I’m doing a historical memory project on people's experiences under British colonialism in Kenya. Thus, I’ve been interviewing old mamas and wazee in the village where I’m staying, and other villages nearby. I wanted to post some of their responses; most are translated from Dholuo. I tried to pick quotes in context and that well represented the general response that I've been getting.

Admitedly, most of the response are from men. Still I thought they were worth sharing. I've had a more difficult time interviewing women. Of the 11 Iv'e interviewed, 9 are men. The other two are widows, and I've labled their responses. I have yet to interview a married woman (who is old enough to remember colonialism). For those Kenyans on PulseWire, any suggestions on how I might interview more women?

On direct experiences with the British:

“During time, whites could not manage to be with black people…hated each other. Nowadays, we are together, we can share- not like the olden days.”

“There were no good jobs for Africans. No equal pay for equal work….Europeans were highly educated, Asians followed, Africans were last.”

"There were lectures by the whites, telling us the importance of clothing. There was not much explanation, but whites assured us that we would eventually realize the importance of clothes." (woman)

“When whites entered, they took junior Africans … tried to introduce them into the administration to cool animosity and rebellion. But the real intention of the whites was to take the country.

“Some would say colonialism over independence, because of corruption.

On Independence:

“People were not aware…everyone believed white people were supposed to lead and govern. But Jomo Kenyatta.. who lived abroad and got exposure, informed fellow Africans about freedom of self rule.”

“We expected free jobs, free education. Wrongly or rightly, people assumed Indians and Whites would go home and leave the wealth. Now, there are no jobs. Getting a job is hard labor… Leaders are busy nursing wealth for themselves."

“Everyone had a feeling that self rule by Africans would bring changes and a good life…we would live as brothers and sisters. But, since then, we have not seen that. We are living in a way that people don’t care much about each other.’ (woman)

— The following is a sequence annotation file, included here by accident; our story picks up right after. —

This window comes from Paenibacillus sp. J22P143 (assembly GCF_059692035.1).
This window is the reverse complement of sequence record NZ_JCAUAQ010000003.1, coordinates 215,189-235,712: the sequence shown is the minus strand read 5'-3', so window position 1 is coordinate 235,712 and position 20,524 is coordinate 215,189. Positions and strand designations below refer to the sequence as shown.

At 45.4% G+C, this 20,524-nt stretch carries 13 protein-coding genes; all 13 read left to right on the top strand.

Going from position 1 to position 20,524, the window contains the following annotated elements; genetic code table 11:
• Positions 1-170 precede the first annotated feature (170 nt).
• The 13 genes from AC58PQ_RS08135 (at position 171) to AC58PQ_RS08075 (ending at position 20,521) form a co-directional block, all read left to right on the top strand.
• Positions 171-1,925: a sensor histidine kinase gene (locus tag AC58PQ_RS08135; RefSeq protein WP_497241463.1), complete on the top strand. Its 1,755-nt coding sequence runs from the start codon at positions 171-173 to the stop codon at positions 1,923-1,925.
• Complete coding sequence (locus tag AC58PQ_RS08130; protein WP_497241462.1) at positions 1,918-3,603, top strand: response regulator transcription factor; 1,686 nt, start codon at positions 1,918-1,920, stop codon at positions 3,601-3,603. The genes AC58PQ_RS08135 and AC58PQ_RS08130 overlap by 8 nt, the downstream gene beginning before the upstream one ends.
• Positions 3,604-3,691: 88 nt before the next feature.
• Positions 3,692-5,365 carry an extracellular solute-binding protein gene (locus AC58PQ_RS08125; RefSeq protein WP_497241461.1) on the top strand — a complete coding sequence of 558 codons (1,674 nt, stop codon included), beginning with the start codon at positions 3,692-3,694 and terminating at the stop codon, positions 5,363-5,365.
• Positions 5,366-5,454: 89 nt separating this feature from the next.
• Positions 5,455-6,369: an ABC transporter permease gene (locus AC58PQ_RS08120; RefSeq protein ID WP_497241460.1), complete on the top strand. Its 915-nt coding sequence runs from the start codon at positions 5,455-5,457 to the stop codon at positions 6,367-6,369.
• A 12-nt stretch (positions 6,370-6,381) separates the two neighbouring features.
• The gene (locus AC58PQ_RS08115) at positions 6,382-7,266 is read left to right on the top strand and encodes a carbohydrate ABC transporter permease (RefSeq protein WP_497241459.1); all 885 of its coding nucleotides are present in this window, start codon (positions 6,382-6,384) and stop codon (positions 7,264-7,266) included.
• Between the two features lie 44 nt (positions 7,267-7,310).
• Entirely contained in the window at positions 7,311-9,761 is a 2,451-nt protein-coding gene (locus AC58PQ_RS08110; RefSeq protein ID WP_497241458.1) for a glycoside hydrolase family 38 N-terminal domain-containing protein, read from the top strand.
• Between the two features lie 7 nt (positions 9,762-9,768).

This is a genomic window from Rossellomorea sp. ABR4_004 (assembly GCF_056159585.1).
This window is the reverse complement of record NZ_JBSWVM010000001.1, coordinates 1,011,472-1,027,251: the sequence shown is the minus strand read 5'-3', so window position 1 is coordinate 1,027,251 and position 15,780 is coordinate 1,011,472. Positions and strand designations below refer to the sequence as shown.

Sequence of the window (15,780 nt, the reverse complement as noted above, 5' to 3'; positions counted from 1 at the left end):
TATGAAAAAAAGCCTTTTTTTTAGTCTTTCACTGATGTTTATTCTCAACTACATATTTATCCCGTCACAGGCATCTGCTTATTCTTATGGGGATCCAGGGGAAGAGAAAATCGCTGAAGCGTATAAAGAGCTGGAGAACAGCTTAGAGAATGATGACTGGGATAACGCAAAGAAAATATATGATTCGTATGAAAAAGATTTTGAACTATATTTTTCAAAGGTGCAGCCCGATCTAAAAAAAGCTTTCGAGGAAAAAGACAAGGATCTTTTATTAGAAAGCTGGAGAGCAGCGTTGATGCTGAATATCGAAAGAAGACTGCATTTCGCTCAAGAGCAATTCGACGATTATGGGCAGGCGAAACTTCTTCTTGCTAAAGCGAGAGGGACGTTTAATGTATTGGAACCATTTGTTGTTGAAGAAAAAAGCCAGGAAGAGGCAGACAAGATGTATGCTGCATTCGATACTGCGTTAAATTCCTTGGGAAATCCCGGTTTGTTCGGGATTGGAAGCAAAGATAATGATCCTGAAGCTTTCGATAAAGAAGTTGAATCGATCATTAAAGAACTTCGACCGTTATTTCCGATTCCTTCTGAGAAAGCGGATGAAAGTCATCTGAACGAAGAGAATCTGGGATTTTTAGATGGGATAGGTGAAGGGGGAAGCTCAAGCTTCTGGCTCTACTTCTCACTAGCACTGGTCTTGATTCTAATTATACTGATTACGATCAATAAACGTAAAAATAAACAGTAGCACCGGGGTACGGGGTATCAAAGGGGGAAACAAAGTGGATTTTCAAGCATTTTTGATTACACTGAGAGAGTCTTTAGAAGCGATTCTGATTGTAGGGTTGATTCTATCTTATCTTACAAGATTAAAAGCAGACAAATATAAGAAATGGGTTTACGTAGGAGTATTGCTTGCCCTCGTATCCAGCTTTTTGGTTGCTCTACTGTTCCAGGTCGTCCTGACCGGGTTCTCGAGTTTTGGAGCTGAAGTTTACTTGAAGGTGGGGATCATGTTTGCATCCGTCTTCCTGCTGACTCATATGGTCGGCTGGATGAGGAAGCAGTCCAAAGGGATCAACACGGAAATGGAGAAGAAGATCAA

On culture:

“ (colonialism) killed some of the African culture. Now…people are not free to share belongings with extended families. Now a brother is not prepared to spare pain for a brother…everyone for himself.”

"Issue of respect... there were things expected of men toward women: women respect men. White people changed this, encouraged equal rights, freedom of expression. (woman)

“We used to pay dowry. Everyone like it, everyone did it. But the whites discouraged it.” (woman).

“Before currency, we exchanged grains for fish…it was hard to find the person who wanted what you had. Currency, can be used to be anything- it’s easier.”

“We didn’t mix much with the whites and Indians. Each kept to themselves with respect to culture except for clothes, education and Christianity.”

Comment on this Post


Hello Karl,

Great job there! It is actually hard to get people talk on record especially in the village. Many think that they are actually in their present poor conditions because of 'mzungu' (whites). You first have to understand that many are bitter because of the stereotype and the attitude that they have grown up with, that whites came, contaminated their culture and took away their best hence left them poor.

As for old women not willing to talk, many might simply be intimidated by the mere fact that this is a mzungu, a white person who wants to talk to them. To most rural women, any white person is a genius and so they are simply wondering what you want from them yet you know everything. So you have to approach them with such an open mind, just try to change your strategy and be more friendly and coercive. If for example, you approach her compound and find her sitting on the mat, insist on sitting on the mat with her too... that way, her psychology will tell her that you are no different from her... that you are a human being too and she will be more open to talk.

Otherwise, great job there!

Hugs, Joanne.

We Can Do It! Joannes